American Literature Curriculum Lesson and Activity Bundle

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9th - 12th, Higher Education, Homeschool
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1183 pages, 48+ slides
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    American Literature Bundle Pacing Guide and Journal Prompts


    Are you new to American Literature or tired of boring worksheets? Engage students with texts by American authors in lessons that use real-world learning connections and critical thinking. These activities for your American Literature Curriculum are organized thematically and include a variety of lessons that meet the expectations of all Common Core ELA Anchor Standards. Diverse American authors in the unit include Walt Whitman, Langston Hughes, Maya Angelou, Emily Dickinson, Frederick Douglass, Henry David Thoreau, Mark Twain, Sandra Cisneros, Kate Chopin, and many more. New resources and lesson updates will be added periodically at no additional cost to those who already have the bundle.

    The bundle includes the following:

    Introduction to American Literature Unit

    This three-week unit is an excellent introduction to American Literature and meets the needs of visual, auditory, and linguistic learners. Students are introduced to American voices and ideals through poetry, music, and art.

    The unit sets high expectations for close reading and literary analysis while also encouraging creativity. Furthermore, the unit encourages critical thinking by requiring students to synthesize texts with universal themes and incorporates all English Language Arts Common Core strands.

    Poems in the unit follow:

    • "Naming Myself" by Barbara Kingsolver
    • "I Hear America Singing" by Walt Whitman
    • "I, Too" by Langston Hughes

    Paired Texts

    In these lessons, students practice close reading and essay-writing as they compare paired texts that have similar universal themes. These detailed lesson plans will provide you with everything you need to help your students meet Common Core standards as they make connections between texts and construct effective comparison essays.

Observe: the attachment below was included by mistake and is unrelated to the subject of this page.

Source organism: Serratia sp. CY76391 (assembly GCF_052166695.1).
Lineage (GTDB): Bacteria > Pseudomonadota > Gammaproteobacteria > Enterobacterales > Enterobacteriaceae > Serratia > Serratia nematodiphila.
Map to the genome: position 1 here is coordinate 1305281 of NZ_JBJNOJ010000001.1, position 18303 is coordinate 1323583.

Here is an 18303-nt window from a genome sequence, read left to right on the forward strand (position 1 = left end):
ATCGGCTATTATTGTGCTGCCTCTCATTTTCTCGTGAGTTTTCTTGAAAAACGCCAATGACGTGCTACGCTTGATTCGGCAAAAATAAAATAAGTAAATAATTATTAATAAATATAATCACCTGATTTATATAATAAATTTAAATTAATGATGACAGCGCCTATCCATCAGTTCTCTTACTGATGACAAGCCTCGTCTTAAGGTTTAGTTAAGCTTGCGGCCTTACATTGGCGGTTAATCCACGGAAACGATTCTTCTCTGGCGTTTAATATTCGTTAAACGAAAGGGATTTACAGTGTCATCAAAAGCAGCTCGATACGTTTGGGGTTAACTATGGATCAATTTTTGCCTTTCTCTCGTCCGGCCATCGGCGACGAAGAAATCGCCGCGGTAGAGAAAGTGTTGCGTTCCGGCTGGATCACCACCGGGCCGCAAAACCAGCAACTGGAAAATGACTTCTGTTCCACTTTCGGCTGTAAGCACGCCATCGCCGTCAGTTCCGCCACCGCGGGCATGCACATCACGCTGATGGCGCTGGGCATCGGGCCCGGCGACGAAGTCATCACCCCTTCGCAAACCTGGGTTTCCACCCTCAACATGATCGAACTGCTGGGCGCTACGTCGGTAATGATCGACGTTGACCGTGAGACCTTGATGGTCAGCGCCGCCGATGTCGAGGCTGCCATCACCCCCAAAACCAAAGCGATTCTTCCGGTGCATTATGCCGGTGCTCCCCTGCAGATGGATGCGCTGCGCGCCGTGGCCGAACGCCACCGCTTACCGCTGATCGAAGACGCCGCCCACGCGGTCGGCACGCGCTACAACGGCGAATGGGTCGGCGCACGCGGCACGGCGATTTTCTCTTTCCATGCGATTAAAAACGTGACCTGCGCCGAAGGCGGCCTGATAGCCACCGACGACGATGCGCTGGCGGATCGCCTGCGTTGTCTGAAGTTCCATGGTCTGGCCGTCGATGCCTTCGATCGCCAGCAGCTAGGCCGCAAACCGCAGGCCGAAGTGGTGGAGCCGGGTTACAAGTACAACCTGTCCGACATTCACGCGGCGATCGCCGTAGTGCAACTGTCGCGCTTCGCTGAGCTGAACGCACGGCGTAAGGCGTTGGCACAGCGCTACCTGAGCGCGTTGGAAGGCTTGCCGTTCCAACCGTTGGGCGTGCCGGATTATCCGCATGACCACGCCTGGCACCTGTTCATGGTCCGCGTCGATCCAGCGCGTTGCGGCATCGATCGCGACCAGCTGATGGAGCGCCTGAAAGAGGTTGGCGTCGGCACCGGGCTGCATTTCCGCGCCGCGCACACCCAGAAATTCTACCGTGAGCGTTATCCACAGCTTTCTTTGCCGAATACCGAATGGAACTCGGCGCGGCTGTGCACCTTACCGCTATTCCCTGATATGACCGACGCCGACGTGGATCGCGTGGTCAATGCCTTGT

In addition to the printable "Paired Texts," these resources may be used for online learning with EASEL by TpT.

    Text passages follow:

    • “Road Not Taken” by Robert Frost and "Dream Deferred" by Langston Hughes
    • “Ain’t I a Woman?” By Sojourner Truth and “Phenomenal Woman” by Maya Angelou
    • “Naming Myself” by Barbara Kingsolver and “My Name” by Sandra Cisneros
    • “We Wear the Mask” by Paul Laurence Dunbar and “I’m Nobody!” By Emily Dickinson
    • “First Lesson” by Philip Booth and “Those Winter Sundays” by Robert Hayden
    • “Speech to the Second Virginia Convention” by Patrick Henry and “The War Prayer” Mark Twain
    • “The Most Dangerous Game” by Richard Connell and “The Lottery” by Shirley Jackson
    • “Story of an Hour” by Kate Chopin and “A Rose for Emily” by William Faulkner
    • “The Names” by Billy Collins and “The Dead of September 11” by Toni Morrison
    • “Civil Disobedience” by Henry David Thoreau and biographical film The Great Debaters
    • “We Shall Overcome” by Lyndon B. Johnson and “Second Inaugural Address” by Abraham Lincoln
    • Excerpt from Lorraine Hansberry's play A Raisin in the Sun and Langston Hughes's poem "Mother to Son."
    • "Theme for English B" by Langston Hughes and "We Are Many" by Pablo Neruda
    • Preamble to the Constitution, Bill of Rights, Speech by Ruth Bader Ginsburg

    Nonfiction Connections

    Help your students use close reading to make relevant connections to classic texts! All lessons include writing assignments and some incorporate choice boards.